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|Title:||Development of glass-ceramics from soda lime silica glass waste by direct sintering method for opal imitation|
|Abstract:||© 2017 Trans Tech Publications, Switzerland. Natural opal, an amorphous, hydrous form of silica (SiO 2 -n-H2O), has been one of the favored precious gemstones for many centuries. Though beautiful, opal is very fragile and is damaged quite easily. Thus, opals of all varieties have been synthesized experimentally and commercially. The objective of this project was to synthesize and to compare crystalline opals. In this work, the development of powder sintered glass ceramics process based on soda lime silica glass waste with metal oxide powder enable jewelry applications. The substantial viscous flow of the glass led to dense products for rapid treatments at relatively low temperatures (900-1,000°C), whereas glass/metal powder interactions resulted in the formation of color agent crystals, provide enhancing optical properties. Several techniques were applied for characterization of the ingots. The chemical analysis was performed by Energy Dispersive X-ray Fluorescence (ED-XRF). The mineralogical compositions of the samples were determined by X-ray diffraction analysis. Raman spectroscopy was applied for optical characterization. The results were compared with a natural common opal. The present investigation demonstrated that the common opal with both color and colorless appearance can be synthesized by the technique, as the crystalline phase of opal structure was identified by XRD measurement. There is a great potential for such materials with novel functionalities for artificial gemstone application, i.e. opal forming.|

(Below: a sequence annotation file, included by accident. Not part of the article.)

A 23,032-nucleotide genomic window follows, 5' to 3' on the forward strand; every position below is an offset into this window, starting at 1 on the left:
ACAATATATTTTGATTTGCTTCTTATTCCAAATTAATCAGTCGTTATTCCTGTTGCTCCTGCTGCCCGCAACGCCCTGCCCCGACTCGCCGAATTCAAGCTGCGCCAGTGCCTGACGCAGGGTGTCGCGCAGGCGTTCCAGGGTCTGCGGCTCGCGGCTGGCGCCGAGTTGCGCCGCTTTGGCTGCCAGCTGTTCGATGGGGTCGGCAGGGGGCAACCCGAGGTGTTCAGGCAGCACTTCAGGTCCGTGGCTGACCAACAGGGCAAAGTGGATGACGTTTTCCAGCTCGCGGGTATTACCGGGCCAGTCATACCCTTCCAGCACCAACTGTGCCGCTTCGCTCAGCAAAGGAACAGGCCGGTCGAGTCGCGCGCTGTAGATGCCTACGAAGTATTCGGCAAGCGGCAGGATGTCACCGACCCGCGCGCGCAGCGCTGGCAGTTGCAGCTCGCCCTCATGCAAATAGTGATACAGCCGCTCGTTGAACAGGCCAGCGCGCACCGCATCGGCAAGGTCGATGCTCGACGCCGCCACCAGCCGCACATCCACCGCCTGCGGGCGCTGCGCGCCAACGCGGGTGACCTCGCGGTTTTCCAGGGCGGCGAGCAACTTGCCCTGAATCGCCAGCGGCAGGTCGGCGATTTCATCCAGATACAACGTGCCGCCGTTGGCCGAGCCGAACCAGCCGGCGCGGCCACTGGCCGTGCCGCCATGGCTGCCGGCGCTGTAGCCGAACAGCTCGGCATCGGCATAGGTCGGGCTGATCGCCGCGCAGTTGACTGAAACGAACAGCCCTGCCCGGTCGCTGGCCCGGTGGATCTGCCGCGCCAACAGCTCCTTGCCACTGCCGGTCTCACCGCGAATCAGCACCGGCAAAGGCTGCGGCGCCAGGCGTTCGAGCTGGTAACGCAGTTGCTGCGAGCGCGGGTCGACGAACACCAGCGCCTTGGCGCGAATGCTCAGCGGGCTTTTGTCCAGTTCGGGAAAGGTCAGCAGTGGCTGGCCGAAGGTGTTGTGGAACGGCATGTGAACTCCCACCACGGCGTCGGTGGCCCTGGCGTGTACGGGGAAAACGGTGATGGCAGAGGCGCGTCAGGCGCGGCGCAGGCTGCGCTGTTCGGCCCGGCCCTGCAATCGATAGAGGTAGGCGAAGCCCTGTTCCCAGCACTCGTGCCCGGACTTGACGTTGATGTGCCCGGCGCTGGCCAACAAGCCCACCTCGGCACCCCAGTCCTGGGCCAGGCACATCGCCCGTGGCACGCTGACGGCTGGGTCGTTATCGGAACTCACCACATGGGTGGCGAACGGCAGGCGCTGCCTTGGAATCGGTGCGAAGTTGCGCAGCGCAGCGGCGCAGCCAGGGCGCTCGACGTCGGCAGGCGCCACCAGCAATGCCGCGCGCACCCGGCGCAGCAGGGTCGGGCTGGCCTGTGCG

|Appears in Collections:||CMUL: Journal Articles|
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